In this article, Mia takes issue with what she describes as a trend of people not eating certain food types or groups - the two she particularly highlights are gluten and sugar, although she touches on others. According to the vast majority of Mia's article, food group avoidance is often based on bad (or no) science, misconceptions about nutrition, or people just being painful to make her life harder. (Yes, the last is my own words, not Mia's, but it's certainly the general feeling I got from the article).
Mia does throw a bone to those with food allergies and diseases in one paragraph:
Not to make light of the kids – and adults – who do have serious food allergies. Life threatening ones. But as most waiters will attest, when someone claims to be ‘allergic’ to coriander, it often just means they don’t like it. Which must peeve the truly allergic (and their parents) something fierce because it leads to an air of cynicism around food allergies.
I suppose, as a Coeliac, diagnosed by a doctor via blood tests and biopsy, that this was the part that was meant to make me feel all warm and righteous that I clearly wasn't one of the difficult, dreary, boring food pests that Mia's targeting. (Mia went on, in a comment on my friend Nellbe's blog, to clarify that it wasn't people with actual allergies she was critiquing in this piece).
Despite my free pass, however, and my recognition that Mia does acknowledge the struggle that people with food allergies experience daily, I still find the article problematic, and there are a number of reasons why.
Firstly, I would point out that the reality of food allergies, intolerances and autoimmune diseases (like Coeliac) is that they are invisible disabilities. It is impossible for anyone to tell by looking at us that I am a Coeliac, my mother fructose intolerant, or my neighbour's kid has peanut anaphylaxis. Articles like this one, with the bantering, exasperated tone it employs, validate the already strong tendency of people to not take it seriously when certain food groups are requested to be excluded from dishes. I do not want a waiter, bolstered by a "backlash" against "food fussiness", looking at me and deciding that it really doesn't matter too much if I get a little gluten in my dish. I want people who are serving food to others to treat others respectfully and honestly enough to take their words seriously. In reality, because you can't tell, you shouldn't ever second-guess.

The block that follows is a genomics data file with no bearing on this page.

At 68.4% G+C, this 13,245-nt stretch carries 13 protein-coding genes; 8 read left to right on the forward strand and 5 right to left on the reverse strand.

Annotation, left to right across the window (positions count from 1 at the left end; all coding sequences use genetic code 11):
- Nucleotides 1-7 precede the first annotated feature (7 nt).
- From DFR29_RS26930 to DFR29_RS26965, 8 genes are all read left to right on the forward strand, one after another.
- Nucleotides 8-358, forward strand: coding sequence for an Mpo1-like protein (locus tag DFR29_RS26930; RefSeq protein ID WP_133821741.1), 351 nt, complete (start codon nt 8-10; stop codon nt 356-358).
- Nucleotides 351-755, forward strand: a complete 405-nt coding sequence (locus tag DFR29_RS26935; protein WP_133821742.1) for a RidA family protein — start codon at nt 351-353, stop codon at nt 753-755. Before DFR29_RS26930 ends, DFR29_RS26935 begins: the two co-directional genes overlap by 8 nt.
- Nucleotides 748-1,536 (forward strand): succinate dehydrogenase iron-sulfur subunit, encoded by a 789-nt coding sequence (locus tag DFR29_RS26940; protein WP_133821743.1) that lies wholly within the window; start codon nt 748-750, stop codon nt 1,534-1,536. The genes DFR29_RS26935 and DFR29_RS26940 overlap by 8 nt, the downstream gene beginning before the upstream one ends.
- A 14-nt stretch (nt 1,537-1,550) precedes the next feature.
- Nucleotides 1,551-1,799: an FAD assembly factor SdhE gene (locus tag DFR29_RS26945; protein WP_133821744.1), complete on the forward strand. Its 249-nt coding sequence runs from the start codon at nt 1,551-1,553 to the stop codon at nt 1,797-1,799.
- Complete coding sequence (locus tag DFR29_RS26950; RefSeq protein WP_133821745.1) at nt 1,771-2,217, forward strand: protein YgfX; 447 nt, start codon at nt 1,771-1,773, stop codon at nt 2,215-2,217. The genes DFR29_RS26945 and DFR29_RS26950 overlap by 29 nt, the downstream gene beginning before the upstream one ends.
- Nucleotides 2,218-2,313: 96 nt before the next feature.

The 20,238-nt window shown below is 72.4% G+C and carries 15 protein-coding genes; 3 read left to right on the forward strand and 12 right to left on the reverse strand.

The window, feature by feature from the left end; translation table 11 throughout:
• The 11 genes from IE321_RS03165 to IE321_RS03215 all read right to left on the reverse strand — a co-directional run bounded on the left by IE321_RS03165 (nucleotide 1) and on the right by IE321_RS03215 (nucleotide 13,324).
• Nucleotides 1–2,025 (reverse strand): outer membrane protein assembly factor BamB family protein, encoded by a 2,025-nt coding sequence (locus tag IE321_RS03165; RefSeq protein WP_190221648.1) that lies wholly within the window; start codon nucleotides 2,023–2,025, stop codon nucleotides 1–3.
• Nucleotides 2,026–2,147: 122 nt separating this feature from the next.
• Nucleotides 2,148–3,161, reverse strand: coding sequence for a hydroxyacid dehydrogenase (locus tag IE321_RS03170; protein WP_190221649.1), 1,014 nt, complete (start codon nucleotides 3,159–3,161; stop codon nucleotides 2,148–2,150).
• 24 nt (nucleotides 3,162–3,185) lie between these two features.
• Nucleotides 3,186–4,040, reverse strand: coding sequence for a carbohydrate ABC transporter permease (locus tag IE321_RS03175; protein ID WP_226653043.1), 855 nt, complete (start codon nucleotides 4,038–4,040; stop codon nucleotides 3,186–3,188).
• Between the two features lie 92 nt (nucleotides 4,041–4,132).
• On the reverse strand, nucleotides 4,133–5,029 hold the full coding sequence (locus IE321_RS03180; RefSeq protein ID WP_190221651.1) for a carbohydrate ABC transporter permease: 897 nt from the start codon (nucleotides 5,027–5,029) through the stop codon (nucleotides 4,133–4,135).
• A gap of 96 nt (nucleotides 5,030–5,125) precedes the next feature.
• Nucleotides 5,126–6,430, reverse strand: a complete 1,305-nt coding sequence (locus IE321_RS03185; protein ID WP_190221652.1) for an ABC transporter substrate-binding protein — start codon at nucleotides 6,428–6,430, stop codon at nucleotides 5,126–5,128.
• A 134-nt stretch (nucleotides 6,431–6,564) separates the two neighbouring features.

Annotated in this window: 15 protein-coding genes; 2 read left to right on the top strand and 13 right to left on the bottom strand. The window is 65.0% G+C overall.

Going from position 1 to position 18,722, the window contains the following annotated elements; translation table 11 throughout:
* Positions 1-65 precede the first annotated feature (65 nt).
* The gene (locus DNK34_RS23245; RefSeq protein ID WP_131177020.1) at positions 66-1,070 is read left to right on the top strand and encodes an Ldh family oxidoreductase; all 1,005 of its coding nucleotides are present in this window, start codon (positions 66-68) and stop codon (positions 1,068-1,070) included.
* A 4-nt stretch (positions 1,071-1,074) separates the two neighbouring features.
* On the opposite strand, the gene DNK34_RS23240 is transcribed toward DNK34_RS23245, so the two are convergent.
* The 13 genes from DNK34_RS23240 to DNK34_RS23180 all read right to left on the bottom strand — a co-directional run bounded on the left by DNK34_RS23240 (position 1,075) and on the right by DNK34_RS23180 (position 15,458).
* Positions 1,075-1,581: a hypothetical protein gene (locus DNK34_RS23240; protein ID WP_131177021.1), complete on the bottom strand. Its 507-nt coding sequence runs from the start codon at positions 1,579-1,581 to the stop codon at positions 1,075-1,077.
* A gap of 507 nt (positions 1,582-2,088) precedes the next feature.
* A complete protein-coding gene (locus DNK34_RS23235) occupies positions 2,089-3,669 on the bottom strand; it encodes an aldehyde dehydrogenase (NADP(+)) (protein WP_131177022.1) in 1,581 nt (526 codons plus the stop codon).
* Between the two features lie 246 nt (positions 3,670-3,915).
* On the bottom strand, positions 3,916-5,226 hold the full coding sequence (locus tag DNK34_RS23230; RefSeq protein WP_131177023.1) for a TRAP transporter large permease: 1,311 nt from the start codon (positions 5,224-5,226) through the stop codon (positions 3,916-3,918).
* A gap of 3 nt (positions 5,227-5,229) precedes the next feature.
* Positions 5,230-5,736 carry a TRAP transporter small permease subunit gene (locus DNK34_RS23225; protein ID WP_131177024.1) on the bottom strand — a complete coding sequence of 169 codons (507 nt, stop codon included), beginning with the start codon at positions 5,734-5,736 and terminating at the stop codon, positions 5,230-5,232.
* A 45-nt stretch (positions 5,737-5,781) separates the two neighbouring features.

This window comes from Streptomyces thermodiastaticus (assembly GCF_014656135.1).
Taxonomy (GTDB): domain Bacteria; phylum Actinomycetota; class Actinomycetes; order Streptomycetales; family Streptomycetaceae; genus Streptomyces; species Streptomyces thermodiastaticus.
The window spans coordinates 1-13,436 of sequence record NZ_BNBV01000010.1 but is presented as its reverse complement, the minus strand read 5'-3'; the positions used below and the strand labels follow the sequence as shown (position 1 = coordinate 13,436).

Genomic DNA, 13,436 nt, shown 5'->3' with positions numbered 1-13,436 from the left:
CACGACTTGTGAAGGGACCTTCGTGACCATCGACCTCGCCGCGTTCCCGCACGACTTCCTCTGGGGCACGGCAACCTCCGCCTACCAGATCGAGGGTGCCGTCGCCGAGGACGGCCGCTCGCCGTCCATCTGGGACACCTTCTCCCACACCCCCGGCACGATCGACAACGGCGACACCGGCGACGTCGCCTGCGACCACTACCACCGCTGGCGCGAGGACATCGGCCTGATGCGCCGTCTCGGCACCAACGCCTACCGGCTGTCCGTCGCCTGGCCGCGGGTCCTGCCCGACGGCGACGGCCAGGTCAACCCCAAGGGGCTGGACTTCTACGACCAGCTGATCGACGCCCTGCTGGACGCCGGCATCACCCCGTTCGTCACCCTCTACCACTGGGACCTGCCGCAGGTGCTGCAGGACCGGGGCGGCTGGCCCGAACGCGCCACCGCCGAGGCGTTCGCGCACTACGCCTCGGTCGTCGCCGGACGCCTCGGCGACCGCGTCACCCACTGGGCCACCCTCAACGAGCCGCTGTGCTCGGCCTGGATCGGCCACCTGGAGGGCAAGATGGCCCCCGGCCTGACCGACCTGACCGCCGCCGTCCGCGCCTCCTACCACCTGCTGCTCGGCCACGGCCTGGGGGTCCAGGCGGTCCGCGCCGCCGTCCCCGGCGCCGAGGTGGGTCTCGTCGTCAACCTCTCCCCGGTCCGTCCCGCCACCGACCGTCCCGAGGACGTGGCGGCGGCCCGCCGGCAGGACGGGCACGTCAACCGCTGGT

Secondly, I would also point out that the absence of a diagnosis doesn't make people's real, lived experience of how their bodies work, and react to certain foods, invalid. Many people with gluten intolerance are not diagnosed Coeliacs - that's true. That doesn't mean their discomfort and digestive upsets after eating gluten aren't real, and should be dismissed as meaningless or imagined. If a person feels healthy, more energetic, happier after eating a particular way, is it up to any third party to tell them that they are deluded and annoying in their dietary choices just because they lack a doctor's seal of approval?
Thirdly, I really have to say that I take issue with the whole meta-notion that it's appropriate to police what other people put into their mouths. (This objection is much, much broader than the scope of Mia's article, in fact). It seems to me to be pretty simple - bodily autonomy means my body is mine, and your body is yours. I have a vital interest in my body, and the right to determine what goes into it. You could argue that others who are closely connected to me - my children, for example - also have a strong interest in my making good choices for my body which support my ability to stay healthy and active in my caregiving role. But I repudiate utterly the idea that strangers have any role whatsoever to play in determining what decisions I make about what I eat (and don't eat). I don't think it's appropriate to shame or embarass me - or anyone else - about those decisions, and I don't think it's terribly kind, either.
At the end of the day, I do understand the frustration that people can experience when serving food to others who have food restrictions, whatever the reason for those restrictions. No one knows better than a Coeliac just how annoying it is to avoid gluten all-the-fricking-time, and I do appreciate the confusion and dismay that people can feel if trying to make gluten free food for the first time to accommodate someone else. Like most Coeliacs, I obviate this as much as I can by bringing my own food or eating before I go to parties and so forth.
But really - is social irritation a good enough reason to disrepect someone else's body and the choices they've made for it (or indeed had thrust upon them)? Am I to hang my head in shame as I mumble my dietary restrictions? Indeed, am I only a "good" Coeliac if I never cause anyone else the slightest trouble in feeding me? (This, right here, is why Coeliac disease is often classed - rightly - as a social disability as well as a digestive one).
I reject that concept of the sociability of eating. I am worthy of being fed safely, even if it involves a little more effort. And so is everybody else - whether they eat gluten, sugar, dairy, meat, or not.